“I’m retiring,” Lucas said. “I’m moving away from the business, from the company, from all this kind of stuff.”
He was careful to leave himself an out clause for a fifth “Indiana Jones” film. But otherwise, “Red Tails” will be the last blockbuster Lucas makes. “Once this is finished, he’s done everything he’s ever wanted to do,” says Rick McCallum, who has been producing Lucas’s films for more than 20 years. “He will have completed his task as a man and a filmmaker.”
The profile focuses on Red Tails, of course, but also features a bit of frank talk on Star Wars. Of the special editions, prequels and backlash, and why we’re not going to see any more:
Lucas seized control of his movies from the studios only to discover that the fanboys could still give him script notes. “Why would I make any more,” Lucas says of the “Star Wars” movies, “when everybody yells at you all the time and says what a terrible person you are?”
It also covers the Indy 4 refrigerator, girlfriend Mellody Hobson, ‘personal’ films and all things “corny and wonderful.” It’s worth a read.
Bob Anderson, who did Darth Vader’s fighting in The Empire Strikes Back and Return of the Jedi, has died at age 89.
Anderson’s work on the Star Wars films was originally supposed to be a secret, but Mark Hamill outted him in a 1983 interview.
“It was always supposed to be a secret, but I finally told (director) George (Lucas) I didn’t think it was fair any more,” Hamill told Starlog magazine. “Bob worked so bloody hard that he deserves some recognition. It’s ridiculous to preserve the myth that it’s all done by one man.”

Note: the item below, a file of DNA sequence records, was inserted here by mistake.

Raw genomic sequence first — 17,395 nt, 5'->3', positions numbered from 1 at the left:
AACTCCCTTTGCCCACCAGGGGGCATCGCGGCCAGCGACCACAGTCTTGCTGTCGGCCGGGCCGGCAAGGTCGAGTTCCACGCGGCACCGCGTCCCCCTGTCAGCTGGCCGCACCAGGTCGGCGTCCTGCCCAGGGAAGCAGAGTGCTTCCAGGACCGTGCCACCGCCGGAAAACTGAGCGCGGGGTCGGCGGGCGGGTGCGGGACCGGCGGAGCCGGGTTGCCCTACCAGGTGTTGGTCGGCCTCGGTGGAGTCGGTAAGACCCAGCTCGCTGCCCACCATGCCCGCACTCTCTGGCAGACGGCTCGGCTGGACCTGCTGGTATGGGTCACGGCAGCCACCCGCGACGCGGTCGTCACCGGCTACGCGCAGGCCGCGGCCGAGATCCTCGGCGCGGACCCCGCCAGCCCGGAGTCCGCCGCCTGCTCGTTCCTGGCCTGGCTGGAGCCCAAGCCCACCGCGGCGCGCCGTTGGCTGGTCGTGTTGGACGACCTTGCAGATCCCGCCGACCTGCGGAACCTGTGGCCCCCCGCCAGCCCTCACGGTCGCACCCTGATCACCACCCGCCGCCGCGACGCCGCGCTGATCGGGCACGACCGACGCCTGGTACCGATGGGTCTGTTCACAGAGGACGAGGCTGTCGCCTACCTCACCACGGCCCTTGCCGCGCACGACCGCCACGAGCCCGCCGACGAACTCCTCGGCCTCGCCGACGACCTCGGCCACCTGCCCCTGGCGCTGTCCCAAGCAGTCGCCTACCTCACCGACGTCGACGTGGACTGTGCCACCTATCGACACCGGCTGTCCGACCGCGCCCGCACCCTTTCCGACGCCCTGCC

So last week, it was leaked, and then substantiated that the Blu-ray edition of Return of the Jedi would contain a change that set the fan world into a buzz: As Palpatine zaps Luke Skywalker, Darth Vader would now say “Nooooooooooooo!” as he decides to shaft the Emperor.
Many fans were taken aback by this change by George Lucas – not only does it feed into one of the most laughed-at lines from Revenge of the Sith, it changes the tone of the scene, from Vader as the silent man of action, to him giving voice to his emotional turmoil. Some fans bemoaned the general state of constant changes with each re-release of the movies, while others felt that it is fine for the creator to update his work to help tie the saga all together. Celebrity fan Simon Pegg called it a “clueless revision” – but was it really clueless? Continue reading →
In this Blu-ray extra, creature designer Phil Tippett discusses the origins of the dejarik chess scene in A New Hope. The holographic chess scene is one of my favorites from Star Wars in terms of showing a full universe – there’s recreation, and important life lessons about the differences between droids and Wookiees.